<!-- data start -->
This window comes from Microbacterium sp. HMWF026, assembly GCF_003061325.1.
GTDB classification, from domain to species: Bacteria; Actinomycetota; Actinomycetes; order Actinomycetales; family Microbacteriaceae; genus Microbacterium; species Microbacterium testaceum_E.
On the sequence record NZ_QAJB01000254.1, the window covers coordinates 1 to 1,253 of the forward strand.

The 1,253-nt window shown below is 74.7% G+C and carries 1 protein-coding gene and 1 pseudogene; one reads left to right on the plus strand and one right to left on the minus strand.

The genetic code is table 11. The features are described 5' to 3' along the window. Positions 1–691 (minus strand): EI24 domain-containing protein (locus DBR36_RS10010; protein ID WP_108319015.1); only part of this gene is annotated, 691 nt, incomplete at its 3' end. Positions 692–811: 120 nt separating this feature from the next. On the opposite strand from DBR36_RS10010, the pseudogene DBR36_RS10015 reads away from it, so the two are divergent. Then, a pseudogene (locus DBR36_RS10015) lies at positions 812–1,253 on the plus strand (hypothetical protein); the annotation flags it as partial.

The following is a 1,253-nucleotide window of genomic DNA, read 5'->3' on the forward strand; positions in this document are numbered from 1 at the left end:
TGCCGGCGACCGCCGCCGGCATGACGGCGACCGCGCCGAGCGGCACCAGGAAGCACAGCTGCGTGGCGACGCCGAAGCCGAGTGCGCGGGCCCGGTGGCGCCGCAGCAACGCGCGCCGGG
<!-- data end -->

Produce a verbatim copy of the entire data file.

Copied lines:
This window comes from Microbacterium sp. HMWF026, assembly GCF_003061325.1.
GTDB classification, from domain to species: Bacteria; Actinomycetota; Actinomycetes; order Actinomycetales; family Microbacteriaceae; genus Microbacterium; species Microbacterium testaceum_E.
On the sequence record NZ_QAJB01000254.1, the window covers coordinates 1 to 1,253 of the forward strand.

The 1,253-nt window shown below is 74.7% G+C and carries 1 protein-coding gene and 1 pseudogene; one reads left to right on the plus strand and one right to left on the minus strand.

The genetic code is table 11. The features are described 5' to 3' along the window. Positions 1–691 (minus strand): EI24 domain-containing protein (locus DBR36_RS10010; protein ID WP_108319015.1); only part of this gene is annotated, 691 nt, incomplete at its 3' end. Positions 692–811: 120 nt separating this feature from the next. On the opposite strand from DBR36_RS10010, the pseudogene DBR36_RS10015 reads away from it, so the two are divergent. Then, a pseudogene (locus DBR36_RS10015) lies at positions 812–1,253 on the plus strand (hypothetical protein); the annotation flags it as partial.

The following is a 1,253-nucleotide window of genomic DNA, read 5'->3' on the forward strand; positions in this document are numbered from 1 at the left end:
TGCCGGCGACCGCCGCCGGCATGACGGCGACCGCGCCGAGCGGCACCAGGAAGCACAGCTGCGTGGCGACGCCGAAGCCGAGTGCGCGGGCCCGGTGGCGCCGCAGCAACGCGCGCCGGG